University of Birmingham > Talks@bham > Computer Security Seminars > Tricking binary trees: The (in)security of machine learning

Tricking binary trees: The (in)security of machine learning

Add to your list(s) Download to your calendar using vCal

If you have a question about this talk, please contact Mani Bhesania.

Machine learning (ML) has become a topic of importance in the cyber security space over recent years, with numerous products being developed featuring ML algorithms to aid in attack detection. By introducing ML into systems, they become smarter and better at detecting attacks.

However, one thing that is often overlooked when deploying ML in security applications is the robustness of the algorithm itself. Frequently, existing algorithms and frameworks are used which were not developed with an adversary in mind. What happens if an attacker doesn’t want to be classified? In this talk I will provide an overview of the current academic space in attacking ML algorithms, and discuss some of the approaches that can be made to make ML more secure in the face of an adversary. This work has been published within ACM Computing Surveys under the title “On the Security of Machine Learning in Malware C&C Detection: A Survey”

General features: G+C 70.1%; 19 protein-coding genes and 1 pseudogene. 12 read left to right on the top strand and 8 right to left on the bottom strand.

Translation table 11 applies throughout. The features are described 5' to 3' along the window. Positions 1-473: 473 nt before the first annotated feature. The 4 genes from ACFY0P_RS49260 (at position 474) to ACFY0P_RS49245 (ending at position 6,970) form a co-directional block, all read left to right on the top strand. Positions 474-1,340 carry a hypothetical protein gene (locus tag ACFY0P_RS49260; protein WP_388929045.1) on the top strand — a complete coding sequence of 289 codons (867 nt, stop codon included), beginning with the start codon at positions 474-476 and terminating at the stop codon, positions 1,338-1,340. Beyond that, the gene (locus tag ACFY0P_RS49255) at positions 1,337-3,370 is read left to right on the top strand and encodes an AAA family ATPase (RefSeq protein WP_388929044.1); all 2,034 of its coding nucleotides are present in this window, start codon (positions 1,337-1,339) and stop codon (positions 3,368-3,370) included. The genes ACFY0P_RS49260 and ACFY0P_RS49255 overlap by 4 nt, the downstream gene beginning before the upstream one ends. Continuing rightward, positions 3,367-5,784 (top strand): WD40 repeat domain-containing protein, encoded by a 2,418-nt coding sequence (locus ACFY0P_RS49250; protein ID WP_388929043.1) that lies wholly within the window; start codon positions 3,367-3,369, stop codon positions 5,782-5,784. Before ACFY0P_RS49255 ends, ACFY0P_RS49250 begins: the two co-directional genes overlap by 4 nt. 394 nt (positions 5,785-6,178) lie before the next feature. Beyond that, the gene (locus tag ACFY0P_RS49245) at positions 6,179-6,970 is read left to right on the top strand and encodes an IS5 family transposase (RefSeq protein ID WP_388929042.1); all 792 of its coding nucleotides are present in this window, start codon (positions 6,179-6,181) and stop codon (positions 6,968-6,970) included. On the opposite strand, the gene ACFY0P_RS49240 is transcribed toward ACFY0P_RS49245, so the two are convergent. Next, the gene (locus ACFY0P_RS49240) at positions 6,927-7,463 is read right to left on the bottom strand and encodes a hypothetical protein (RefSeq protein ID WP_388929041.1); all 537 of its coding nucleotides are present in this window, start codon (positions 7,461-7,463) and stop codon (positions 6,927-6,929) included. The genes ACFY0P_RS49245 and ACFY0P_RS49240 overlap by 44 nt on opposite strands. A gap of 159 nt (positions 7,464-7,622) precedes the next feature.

This talk is part of the Computer Security Seminars series.

Tell a friend about this talk:

This talk is included in these lists:

Note that ex-directory lists are not shown.


Talks@bham, University of Birmingham. Contact Us | Help and Documentation | Privacy and Publicity.
talks@bham is based on from the University of Cambridge.